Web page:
Please allow me to set the record straight: I accepted the call to serve as the associate rector of St. Mark’s, Philadelphia, because I believe that God has invited me to worship and work in this place, for my own benefit, and yours, and for the sake of the whole Church. I did not accept this call so that I could get back into the land of the Philadelphia Phillies. Now my propensity to talk all things baseball may belie this assertion. And my decision to rent an apartment right on South Broad St. may cause some of you to doubt my sincerity, but believe me when I say that the fact that I can now watch the Phils every night on my television is only a side benefit – a beautiful, perfect, gem of a side benefit – of my call to serve among you. God works in mysterious and wondrous ways.
I do love baseball: the strategy and the statistics; the stars who light up the field and the day-to-day workhorses…the nostalgia, the sounds, the smells…I even love the movies. My all-time favorite baseball movie is Field of Dreams, but I’m also a fan of another Kevin Costner film, For Love of the Game. In this film, Costner plays Billy Chapel, an aging pitcher for the Detroit Tigers. Chapel was once a number one starter, an ace who pitched the Tigers into a World Series win. But now he is an aching old-timer on a losing team, pitching what is likely to be his last game against everyone’s most-hated rival, the New York Yankees. The game means nothing to the Tigers, but the Yankees need a win in order to go on to the playoffs, and so the stadium is filled to capacity and as loud as game 7 of a championship series. But Chapel is an old pro, an expert at tuning out the distractions of frenzied fans. When he takes the mound and leans in to get the catcher’s sign, he speaks a simple phrase to himself: Clear the mechanism. And in an instant, the crowd blurs into the background, their roar dampered to a kind of muffled, distant hum. Clear the mechanism, and all Chapel sees is the path between him and the plate – the catcher’s mitt, the strike zone. All he hears is his own breath, his own thoughts, his own heart. Only then can he stand up, ready to begin his delivery, ready to pitch.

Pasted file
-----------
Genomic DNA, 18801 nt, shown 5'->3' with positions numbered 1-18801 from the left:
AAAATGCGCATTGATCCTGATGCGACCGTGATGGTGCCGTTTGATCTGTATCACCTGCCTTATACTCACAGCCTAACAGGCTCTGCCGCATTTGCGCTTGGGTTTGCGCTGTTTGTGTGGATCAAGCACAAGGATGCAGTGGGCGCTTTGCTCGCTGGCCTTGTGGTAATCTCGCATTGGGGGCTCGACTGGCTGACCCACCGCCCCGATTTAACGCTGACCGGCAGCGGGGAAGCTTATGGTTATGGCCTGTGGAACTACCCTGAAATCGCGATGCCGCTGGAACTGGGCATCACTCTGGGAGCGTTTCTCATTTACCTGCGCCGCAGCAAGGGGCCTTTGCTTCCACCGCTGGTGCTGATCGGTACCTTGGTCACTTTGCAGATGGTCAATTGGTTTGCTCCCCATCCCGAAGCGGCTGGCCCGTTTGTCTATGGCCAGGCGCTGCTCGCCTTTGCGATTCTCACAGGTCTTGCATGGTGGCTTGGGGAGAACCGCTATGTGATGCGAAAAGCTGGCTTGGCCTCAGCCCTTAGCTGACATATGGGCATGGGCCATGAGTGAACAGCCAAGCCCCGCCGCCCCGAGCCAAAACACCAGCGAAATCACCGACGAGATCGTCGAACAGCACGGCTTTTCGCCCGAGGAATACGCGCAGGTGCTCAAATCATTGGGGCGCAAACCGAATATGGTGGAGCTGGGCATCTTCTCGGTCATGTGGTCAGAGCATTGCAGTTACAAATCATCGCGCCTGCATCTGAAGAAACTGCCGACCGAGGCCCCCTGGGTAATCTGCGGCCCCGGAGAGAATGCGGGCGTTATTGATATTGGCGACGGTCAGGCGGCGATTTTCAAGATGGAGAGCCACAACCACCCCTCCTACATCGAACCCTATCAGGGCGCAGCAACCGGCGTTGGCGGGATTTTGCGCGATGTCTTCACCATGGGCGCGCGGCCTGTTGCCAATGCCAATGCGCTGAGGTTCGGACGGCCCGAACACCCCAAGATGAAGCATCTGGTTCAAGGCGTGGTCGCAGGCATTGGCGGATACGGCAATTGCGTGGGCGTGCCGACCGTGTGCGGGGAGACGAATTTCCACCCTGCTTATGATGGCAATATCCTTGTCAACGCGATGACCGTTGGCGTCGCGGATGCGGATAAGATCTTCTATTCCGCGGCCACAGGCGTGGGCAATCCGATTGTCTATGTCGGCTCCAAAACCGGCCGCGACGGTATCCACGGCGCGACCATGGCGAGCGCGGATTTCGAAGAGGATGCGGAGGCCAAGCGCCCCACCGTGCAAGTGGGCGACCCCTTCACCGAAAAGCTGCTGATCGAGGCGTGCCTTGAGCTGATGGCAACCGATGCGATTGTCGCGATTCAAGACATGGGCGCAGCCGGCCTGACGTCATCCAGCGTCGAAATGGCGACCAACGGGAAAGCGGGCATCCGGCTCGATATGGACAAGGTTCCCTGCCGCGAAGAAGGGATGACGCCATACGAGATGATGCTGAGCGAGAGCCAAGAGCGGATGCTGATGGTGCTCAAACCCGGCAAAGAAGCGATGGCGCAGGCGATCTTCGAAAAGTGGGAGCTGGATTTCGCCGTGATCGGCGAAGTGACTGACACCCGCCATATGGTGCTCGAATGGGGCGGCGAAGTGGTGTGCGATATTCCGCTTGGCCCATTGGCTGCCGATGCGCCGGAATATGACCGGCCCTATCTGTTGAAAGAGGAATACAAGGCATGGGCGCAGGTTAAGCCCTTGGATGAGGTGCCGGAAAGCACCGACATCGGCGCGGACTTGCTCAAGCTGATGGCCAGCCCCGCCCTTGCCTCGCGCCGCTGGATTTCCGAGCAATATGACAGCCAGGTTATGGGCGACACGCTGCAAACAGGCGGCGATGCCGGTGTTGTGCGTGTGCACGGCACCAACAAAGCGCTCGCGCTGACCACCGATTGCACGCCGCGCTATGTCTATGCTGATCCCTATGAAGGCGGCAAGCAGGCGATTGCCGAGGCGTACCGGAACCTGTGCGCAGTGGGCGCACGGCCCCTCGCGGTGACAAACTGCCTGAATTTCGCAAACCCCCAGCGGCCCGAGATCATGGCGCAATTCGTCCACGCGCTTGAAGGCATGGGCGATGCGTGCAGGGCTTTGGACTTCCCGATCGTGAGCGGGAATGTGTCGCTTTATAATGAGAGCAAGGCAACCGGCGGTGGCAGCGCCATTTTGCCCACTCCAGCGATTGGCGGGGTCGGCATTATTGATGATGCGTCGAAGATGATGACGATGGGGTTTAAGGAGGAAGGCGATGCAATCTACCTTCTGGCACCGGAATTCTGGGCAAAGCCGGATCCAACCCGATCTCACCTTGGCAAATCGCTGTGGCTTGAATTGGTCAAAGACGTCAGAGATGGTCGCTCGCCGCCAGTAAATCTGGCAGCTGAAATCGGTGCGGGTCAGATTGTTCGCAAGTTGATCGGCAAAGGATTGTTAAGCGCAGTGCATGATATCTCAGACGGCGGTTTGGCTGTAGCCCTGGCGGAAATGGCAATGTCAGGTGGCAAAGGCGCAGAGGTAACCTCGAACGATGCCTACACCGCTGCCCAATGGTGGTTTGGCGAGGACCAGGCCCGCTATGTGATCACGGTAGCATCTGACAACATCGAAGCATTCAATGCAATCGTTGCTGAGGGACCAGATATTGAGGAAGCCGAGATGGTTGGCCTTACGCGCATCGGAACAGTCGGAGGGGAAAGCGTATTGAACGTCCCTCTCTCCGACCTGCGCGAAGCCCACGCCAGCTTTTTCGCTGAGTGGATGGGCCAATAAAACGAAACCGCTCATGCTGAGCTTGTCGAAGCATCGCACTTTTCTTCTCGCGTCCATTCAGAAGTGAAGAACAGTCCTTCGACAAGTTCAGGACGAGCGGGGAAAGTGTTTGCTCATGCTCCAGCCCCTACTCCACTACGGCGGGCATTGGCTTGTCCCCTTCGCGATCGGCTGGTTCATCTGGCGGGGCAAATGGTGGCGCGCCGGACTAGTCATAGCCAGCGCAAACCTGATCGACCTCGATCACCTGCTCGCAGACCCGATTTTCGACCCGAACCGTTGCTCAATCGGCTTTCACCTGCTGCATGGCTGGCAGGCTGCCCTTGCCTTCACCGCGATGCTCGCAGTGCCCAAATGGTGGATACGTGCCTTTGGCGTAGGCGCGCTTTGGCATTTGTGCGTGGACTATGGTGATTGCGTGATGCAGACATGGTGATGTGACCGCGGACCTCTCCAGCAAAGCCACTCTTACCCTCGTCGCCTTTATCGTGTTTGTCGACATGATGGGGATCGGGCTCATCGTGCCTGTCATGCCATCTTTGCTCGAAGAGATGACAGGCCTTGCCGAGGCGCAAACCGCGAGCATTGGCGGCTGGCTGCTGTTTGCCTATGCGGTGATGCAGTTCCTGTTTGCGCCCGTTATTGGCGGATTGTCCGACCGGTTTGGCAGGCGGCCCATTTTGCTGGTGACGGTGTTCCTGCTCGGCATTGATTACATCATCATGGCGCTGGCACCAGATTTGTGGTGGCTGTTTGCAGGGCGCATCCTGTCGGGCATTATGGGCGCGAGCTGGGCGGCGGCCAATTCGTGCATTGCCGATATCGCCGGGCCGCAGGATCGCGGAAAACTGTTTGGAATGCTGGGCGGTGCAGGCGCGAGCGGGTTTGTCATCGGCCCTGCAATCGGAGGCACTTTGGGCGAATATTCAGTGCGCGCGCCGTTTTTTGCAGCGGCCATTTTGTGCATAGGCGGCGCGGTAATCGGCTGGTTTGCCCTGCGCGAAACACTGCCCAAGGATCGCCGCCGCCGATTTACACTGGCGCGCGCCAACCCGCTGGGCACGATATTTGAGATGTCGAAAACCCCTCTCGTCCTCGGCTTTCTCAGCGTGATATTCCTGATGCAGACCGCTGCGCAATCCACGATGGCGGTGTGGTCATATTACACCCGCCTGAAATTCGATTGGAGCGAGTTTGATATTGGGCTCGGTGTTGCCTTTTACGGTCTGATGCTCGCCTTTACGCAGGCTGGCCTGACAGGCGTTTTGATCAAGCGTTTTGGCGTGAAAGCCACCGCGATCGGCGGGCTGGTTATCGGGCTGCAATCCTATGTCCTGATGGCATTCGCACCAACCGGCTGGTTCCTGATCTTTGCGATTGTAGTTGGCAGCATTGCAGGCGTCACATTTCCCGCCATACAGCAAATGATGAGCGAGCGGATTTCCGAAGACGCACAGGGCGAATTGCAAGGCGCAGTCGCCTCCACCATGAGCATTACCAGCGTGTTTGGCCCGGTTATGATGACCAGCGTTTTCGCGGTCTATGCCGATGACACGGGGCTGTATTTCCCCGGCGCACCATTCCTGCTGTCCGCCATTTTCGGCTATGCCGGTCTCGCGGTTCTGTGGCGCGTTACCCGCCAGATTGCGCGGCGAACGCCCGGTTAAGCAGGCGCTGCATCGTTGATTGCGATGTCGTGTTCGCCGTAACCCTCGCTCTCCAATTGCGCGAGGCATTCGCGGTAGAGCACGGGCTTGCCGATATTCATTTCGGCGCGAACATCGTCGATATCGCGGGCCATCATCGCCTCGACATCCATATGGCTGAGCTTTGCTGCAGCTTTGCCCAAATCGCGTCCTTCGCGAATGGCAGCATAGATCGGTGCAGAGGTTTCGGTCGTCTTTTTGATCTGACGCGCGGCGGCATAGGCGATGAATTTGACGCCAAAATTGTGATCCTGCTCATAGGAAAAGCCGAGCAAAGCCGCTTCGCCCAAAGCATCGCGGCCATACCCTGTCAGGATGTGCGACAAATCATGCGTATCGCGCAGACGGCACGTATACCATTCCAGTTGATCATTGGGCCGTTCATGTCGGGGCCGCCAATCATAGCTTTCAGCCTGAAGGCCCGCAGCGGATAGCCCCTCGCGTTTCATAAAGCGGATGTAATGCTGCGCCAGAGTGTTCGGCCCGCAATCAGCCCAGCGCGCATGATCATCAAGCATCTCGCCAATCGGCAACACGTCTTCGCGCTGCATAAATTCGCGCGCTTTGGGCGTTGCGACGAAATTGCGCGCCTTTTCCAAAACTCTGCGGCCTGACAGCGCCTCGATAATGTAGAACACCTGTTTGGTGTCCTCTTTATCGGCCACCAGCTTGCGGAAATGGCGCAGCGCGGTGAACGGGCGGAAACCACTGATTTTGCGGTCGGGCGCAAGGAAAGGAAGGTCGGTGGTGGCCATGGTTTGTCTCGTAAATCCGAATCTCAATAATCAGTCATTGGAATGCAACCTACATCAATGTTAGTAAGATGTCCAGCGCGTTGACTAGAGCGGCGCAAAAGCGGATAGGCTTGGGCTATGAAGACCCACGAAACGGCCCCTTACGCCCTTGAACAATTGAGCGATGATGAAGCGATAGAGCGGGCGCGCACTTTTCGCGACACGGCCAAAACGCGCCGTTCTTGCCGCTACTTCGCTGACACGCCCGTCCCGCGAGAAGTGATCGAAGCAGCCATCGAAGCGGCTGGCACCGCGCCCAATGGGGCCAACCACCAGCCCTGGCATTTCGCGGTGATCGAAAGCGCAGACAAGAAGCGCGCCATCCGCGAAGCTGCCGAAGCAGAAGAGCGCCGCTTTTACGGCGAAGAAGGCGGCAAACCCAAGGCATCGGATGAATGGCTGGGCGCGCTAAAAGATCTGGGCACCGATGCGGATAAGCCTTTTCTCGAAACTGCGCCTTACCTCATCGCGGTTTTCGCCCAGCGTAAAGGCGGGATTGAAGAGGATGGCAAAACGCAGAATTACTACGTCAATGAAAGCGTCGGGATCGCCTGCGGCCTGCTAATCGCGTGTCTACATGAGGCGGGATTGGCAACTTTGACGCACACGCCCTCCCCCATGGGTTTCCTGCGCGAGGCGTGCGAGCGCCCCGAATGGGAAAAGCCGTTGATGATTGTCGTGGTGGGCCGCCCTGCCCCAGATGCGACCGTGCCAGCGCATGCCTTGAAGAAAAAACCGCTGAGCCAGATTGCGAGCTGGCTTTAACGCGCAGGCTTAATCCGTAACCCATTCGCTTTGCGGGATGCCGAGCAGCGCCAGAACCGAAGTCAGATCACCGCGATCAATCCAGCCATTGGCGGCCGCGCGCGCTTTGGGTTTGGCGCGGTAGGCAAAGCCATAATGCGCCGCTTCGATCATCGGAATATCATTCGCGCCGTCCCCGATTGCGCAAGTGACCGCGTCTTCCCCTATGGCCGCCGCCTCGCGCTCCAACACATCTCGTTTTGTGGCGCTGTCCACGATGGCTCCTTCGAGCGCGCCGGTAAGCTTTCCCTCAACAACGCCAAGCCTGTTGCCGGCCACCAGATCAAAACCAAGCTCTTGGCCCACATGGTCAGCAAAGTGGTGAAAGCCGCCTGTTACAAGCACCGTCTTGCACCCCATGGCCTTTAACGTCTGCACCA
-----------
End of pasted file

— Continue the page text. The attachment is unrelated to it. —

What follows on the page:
Now I cannot imagine that the crowd on the Sea of Galilee was as unruly as a crowd of screaming Yankees fans, but Matthew does call them a “great crowd.” They are a mob of people, pushing and jostling to get to the front, pushing and jostling so much that Jesus is forced to get into a boat and shove out a little bit from shore so that everyone can see…and hear him. Listen! He says. Listen! Clear the mechanism. A sower goes out to do what sowers do. The sower sows seeds all over his patch of ground – some fall on the path, some on rocky soil, some fall among thorns and some on good soil. Only the seeds that fall on the good soil take deep root and bear fruit; the others are snatched away by birds or scorched by the sun or strangled by weeds. But the seeds that landed in good soil – what a harvest they produce, what a yield! A hundred times their worth – or even just sixty or thirty – but still an overabundance, a ridiculous bounty. You, crowd! You who have ears, let them do what ears do – let them listen!
Later, when his disciples ask Jesus why he speaks to the crowd in parables, his answer is simple – because parables help the people listen. The people of God aren’t very good listeners; they have a hard time hearing. They either can’t hear at all, or they are easily distracted from what they’ve heard by their own fears, worries, and misplaced longings. But stories help them to listen. Stories help them keep the mechanism clear. And keeping the mechanism clear is what discipleship is all about – being able to hear “the word of the kingdom” through the noise all around you, being able to hear that word above the undertones of your fear, being able to hear that word when your ears are caught by the whisperings of temptations, possessions, or worries. To be a disciple of Christ is to listen, and to keep listening even amidst the din of the world’s distractions. To be a disciple is to be the one who will clear the mechanism again and again and again, who will hear the word and understand it and then share it with the world.